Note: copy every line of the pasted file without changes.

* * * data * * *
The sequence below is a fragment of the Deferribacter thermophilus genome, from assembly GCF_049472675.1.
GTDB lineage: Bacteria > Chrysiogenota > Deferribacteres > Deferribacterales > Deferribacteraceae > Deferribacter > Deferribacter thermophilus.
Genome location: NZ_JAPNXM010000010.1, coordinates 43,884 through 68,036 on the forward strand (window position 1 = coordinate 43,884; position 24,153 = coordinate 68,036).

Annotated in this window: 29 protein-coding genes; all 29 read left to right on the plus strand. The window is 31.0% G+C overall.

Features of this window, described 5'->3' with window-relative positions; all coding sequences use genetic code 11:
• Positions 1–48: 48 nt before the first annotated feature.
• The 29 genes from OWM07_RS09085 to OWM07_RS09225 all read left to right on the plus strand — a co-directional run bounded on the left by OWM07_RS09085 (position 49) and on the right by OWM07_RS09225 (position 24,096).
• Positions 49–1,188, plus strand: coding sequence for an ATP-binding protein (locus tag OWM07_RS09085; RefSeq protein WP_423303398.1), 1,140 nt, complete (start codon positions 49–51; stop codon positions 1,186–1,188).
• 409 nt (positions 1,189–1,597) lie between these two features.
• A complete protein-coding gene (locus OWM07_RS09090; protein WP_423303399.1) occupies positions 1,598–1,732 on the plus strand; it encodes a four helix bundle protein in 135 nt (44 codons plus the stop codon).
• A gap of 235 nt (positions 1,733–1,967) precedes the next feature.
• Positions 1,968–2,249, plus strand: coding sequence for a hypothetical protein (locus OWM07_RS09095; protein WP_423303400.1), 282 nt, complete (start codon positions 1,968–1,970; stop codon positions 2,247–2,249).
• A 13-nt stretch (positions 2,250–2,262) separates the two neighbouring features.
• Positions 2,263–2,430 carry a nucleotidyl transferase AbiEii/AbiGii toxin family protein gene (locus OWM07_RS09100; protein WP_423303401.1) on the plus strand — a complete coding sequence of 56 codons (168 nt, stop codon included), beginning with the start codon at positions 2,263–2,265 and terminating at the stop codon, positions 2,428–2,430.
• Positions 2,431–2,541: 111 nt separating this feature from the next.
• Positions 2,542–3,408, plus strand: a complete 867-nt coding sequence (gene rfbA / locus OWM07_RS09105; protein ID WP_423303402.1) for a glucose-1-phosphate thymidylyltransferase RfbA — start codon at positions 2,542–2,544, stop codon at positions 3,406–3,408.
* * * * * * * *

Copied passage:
The sequence below is a fragment of the Deferribacter thermophilus genome, from assembly GCF_049472675.1.
GTDB lineage: Bacteria > Chrysiogenota > Deferribacteres > Deferribacterales > Deferribacteraceae > Deferribacter > Deferribacter thermophilus.
Genome location: NZ_JAPNXM010000010.1, coordinates 43,884 through 68,036 on the forward strand (window position 1 = coordinate 43,884; position 24,153 = coordinate 68,036).

Annotated in this window: 29 protein-coding genes; all 29 read left to right on the plus strand. The window is 31.0% G+C overall.

Features of this window, described 5'->3' with window-relative positions; all coding sequences use genetic code 11:
• Positions 1–48: 48 nt before the first annotated feature.
• The 29 genes from OWM07_RS09085 to OWM07_RS09225 all read left to right on the plus strand — a co-directional run bounded on the left by OWM07_RS09085 (position 49) and on the right by OWM07_RS09225 (position 24,096).
• Positions 49–1,188, plus strand: coding sequence for an ATP-binding protein (locus tag OWM07_RS09085; RefSeq protein WP_423303398.1), 1,140 nt, complete (start codon positions 49–51; stop codon positions 1,186–1,188).
• 409 nt (positions 1,189–1,597) lie between these two features.
• A complete protein-coding gene (locus OWM07_RS09090; protein WP_423303399.1) occupies positions 1,598–1,732 on the plus strand; it encodes a four helix bundle protein in 135 nt (44 codons plus the stop codon).
• A gap of 235 nt (positions 1,733–1,967) precedes the next feature.
• Positions 1,968–2,249, plus strand: coding sequence for a hypothetical protein (locus OWM07_RS09095; protein WP_423303400.1), 282 nt, complete (start codon positions 1,968–1,970; stop codon positions 2,247–2,249).
• A 13-nt stretch (positions 2,250–2,262) separates the two neighbouring features.
• Positions 2,263–2,430 carry a nucleotidyl transferase AbiEii/AbiGii toxin family protein gene (locus OWM07_RS09100; protein WP_423303401.1) on the plus strand — a complete coding sequence of 56 codons (168 nt, stop codon included), beginning with the start codon at positions 2,263–2,265 and terminating at the stop codon, positions 2,428–2,430.
• Positions 2,431–2,541: 111 nt separating this feature from the next.
• Positions 2,542–3,408, plus strand: a complete 867-nt coding sequence (gene rfbA / locus OWM07_RS09105; protein ID WP_423303402.1) for a glucose-1-phosphate thymidylyltransferase RfbA — start codon at positions 2,542–2,544, stop codon at positions 3,406–3,408.